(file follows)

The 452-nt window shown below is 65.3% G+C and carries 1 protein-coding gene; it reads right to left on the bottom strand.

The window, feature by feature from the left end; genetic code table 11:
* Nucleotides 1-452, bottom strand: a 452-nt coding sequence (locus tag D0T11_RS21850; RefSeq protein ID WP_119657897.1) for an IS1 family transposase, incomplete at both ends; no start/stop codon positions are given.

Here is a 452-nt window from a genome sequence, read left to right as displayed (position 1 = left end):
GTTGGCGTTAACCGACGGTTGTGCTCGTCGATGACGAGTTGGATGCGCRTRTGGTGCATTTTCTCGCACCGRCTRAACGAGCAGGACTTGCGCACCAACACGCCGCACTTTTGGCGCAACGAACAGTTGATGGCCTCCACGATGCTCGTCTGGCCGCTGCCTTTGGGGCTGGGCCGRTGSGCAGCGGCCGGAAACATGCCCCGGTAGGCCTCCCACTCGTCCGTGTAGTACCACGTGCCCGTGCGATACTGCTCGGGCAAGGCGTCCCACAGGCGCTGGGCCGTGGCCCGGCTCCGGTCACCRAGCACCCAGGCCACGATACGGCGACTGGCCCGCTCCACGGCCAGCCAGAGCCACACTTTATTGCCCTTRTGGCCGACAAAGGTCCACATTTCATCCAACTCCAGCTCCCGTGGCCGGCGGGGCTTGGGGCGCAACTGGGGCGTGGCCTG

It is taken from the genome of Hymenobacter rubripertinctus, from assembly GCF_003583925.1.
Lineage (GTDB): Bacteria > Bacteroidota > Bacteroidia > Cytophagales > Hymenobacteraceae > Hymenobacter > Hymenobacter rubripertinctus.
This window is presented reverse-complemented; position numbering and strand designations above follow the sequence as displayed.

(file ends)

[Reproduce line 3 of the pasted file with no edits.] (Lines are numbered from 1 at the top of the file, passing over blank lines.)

* Nucleotides 1-452, bottom strand: a 452-nt coding sequence (locus tag D0T11_RS21850; RefSeq protein ID WP_119657897.1) for an IS1 family transposase, incomplete at both ends; no start/stop codon positions are given.